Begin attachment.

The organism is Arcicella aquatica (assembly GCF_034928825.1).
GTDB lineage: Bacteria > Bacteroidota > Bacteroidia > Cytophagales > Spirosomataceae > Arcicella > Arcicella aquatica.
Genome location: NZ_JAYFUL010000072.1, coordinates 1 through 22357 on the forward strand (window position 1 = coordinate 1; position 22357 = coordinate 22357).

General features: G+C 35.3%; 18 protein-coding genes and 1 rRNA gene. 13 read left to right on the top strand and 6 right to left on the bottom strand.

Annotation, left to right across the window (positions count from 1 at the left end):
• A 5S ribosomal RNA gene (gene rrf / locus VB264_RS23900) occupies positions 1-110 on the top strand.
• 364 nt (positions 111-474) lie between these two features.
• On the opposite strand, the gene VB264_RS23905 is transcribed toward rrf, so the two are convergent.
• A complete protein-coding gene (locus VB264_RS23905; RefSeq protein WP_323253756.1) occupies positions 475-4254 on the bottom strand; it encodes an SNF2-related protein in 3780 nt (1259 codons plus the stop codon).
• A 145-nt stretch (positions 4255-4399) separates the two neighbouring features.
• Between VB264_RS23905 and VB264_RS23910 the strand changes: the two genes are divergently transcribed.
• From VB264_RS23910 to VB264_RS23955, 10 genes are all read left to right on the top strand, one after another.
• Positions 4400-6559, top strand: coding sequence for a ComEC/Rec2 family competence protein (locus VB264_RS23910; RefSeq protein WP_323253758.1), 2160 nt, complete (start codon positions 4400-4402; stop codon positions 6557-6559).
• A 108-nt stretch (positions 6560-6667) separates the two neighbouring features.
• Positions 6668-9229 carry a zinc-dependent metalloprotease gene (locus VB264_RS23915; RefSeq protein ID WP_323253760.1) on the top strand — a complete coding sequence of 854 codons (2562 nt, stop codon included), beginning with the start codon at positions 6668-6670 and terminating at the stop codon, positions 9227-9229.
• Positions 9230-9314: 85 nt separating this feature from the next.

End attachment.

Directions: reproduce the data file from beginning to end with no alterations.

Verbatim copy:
The organism is Arcicella aquatica (assembly GCF_034928825.1).
GTDB lineage: Bacteria > Bacteroidota > Bacteroidia > Cytophagales > Spirosomataceae > Arcicella > Arcicella aquatica.
Genome location: NZ_JAYFUL010000072.1, coordinates 1 through 22357 on the forward strand (window position 1 = coordinate 1; position 22357 = coordinate 22357).

General features: G+C 35.3%; 18 protein-coding genes and 1 rRNA gene. 13 read left to right on the top strand and 6 right to left on the bottom strand.

Annotation, left to right across the window (positions count from 1 at the left end):
• A 5S ribosomal RNA gene (gene rrf / locus VB264_RS23900) occupies positions 1-110 on the top strand.
• 364 nt (positions 111-474) lie between these two features.
• On the opposite strand, the gene VB264_RS23905 is transcribed toward rrf, so the two are convergent.
• A complete protein-coding gene (locus VB264_RS23905; RefSeq protein WP_323253756.1) occupies positions 475-4254 on the bottom strand; it encodes an SNF2-related protein in 3780 nt (1259 codons plus the stop codon).
• A 145-nt stretch (positions 4255-4399) separates the two neighbouring features.
• Between VB264_RS23905 and VB264_RS23910 the strand changes: the two genes are divergently transcribed.
• From VB264_RS23910 to VB264_RS23955, 10 genes are all read left to right on the top strand, one after another.
• Positions 4400-6559, top strand: coding sequence for a ComEC/Rec2 family competence protein (locus VB264_RS23910; RefSeq protein WP_323253758.1), 2160 nt, complete (start codon positions 4400-4402; stop codon positions 6557-6559).
• A 108-nt stretch (positions 6560-6667) separates the two neighbouring features.
• Positions 6668-9229 carry a zinc-dependent metalloprotease gene (locus VB264_RS23915; RefSeq protein ID WP_323253760.1) on the top strand — a complete coding sequence of 854 codons (2562 nt, stop codon included), beginning with the start codon at positions 6668-6670 and terminating at the stop codon, positions 9227-9229.
• Positions 9230-9314: 85 nt separating this feature from the next.